Quality: 4 out of 5
Trip-O-Meter: 4 out of 5
I guess that for all intents and purposes, this is Brainticket's pop album. It's lacking the extreme freak outs that color Cottonwood Hill, and while it pushes against the envelope, it doesn't gleefully plow through as the band tends to do on other releases. What we do get here are top notch, assured performances, and by far the band's best songwriting. This is pretty awesome, 70's-style psych rock. It's not a bad introduction to the band; sometimes it's nice to become somewhat comfortable with musicians before they completely blow your mind.
The first couple tracks are very liquid and chill. I especially dig the chiming piano line and delayed percussion that grace "One Morning." Things pick up noticeably for the balls out "Watchin' You." Dawn Muir's vocals cut through the thick brew, piercing with absolute conviction. It doesn't hurt to have a nice face-melting guitar solo thrown in the middle too. "Like a Place in the Sun" is a jazzy display of the band instrumental prowess while Muir is at her wackiest for this particular album. "Coco Mary" is a very pounding, driving track with a cool marimba break catching the listener off guard.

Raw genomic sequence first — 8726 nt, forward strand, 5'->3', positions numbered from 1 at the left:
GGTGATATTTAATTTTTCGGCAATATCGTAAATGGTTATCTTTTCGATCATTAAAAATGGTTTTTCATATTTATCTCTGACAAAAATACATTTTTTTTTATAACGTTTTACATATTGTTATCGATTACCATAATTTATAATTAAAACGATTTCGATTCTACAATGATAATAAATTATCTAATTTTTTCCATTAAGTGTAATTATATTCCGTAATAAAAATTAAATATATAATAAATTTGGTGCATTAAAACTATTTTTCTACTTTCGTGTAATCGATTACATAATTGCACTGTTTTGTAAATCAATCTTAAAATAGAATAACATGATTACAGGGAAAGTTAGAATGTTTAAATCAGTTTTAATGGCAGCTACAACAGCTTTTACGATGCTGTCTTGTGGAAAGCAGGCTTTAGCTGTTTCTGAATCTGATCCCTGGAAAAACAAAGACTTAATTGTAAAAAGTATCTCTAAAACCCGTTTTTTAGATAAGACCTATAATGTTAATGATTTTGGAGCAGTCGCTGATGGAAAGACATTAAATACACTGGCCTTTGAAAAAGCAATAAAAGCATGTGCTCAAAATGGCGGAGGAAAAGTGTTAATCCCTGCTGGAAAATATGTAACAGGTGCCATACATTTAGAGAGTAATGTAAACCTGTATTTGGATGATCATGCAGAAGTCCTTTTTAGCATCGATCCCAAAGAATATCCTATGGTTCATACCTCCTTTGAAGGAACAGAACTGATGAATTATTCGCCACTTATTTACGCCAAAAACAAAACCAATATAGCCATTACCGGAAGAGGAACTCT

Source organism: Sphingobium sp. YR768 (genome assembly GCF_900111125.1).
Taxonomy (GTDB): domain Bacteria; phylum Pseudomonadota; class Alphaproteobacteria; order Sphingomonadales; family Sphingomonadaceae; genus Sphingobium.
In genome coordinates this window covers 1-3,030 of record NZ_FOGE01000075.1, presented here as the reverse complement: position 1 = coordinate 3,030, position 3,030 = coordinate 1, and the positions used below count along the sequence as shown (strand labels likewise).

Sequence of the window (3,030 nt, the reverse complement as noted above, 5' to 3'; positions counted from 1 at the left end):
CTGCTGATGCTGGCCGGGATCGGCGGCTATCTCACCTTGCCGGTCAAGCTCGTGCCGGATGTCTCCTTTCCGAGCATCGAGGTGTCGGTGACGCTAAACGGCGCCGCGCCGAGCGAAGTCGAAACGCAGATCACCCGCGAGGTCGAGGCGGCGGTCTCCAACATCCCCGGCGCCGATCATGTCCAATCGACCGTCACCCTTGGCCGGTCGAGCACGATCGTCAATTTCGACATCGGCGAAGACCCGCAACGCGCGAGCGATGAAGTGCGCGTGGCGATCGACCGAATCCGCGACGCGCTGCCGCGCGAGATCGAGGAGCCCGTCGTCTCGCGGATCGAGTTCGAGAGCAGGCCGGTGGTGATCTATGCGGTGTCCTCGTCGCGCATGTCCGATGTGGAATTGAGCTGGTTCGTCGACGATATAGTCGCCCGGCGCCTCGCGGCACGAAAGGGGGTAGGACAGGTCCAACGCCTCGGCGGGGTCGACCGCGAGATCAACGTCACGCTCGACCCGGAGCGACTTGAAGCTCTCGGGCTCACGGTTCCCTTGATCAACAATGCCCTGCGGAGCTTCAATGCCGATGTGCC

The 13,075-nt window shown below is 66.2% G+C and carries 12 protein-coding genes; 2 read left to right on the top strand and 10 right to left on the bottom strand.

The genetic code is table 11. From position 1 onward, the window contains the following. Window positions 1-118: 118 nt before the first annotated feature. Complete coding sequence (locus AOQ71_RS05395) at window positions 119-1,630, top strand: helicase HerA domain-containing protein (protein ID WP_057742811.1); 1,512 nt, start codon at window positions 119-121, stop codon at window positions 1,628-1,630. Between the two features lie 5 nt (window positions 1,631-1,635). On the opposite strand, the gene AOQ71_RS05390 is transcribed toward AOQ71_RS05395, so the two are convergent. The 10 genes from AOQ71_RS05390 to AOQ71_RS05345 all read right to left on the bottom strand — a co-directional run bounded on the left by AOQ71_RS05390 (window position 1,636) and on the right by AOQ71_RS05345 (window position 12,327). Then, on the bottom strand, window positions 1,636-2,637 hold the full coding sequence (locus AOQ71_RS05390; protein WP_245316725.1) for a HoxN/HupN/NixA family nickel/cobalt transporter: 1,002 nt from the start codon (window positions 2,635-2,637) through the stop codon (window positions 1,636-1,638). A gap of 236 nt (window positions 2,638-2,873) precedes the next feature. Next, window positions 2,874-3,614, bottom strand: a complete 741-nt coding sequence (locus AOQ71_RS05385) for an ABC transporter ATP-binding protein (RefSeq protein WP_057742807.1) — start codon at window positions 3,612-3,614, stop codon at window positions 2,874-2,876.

This is probably the most consistently listenable Brainticket release. The catch is that you're not hearing their 8th ring of Saturn, cosmically deranged sounds, but you do get some fine songs and
a band playing with almost telepathic communication. I suppose that in Can terms, this would be their Ege Bamyasi, and I don't feel that's a bad thing at all.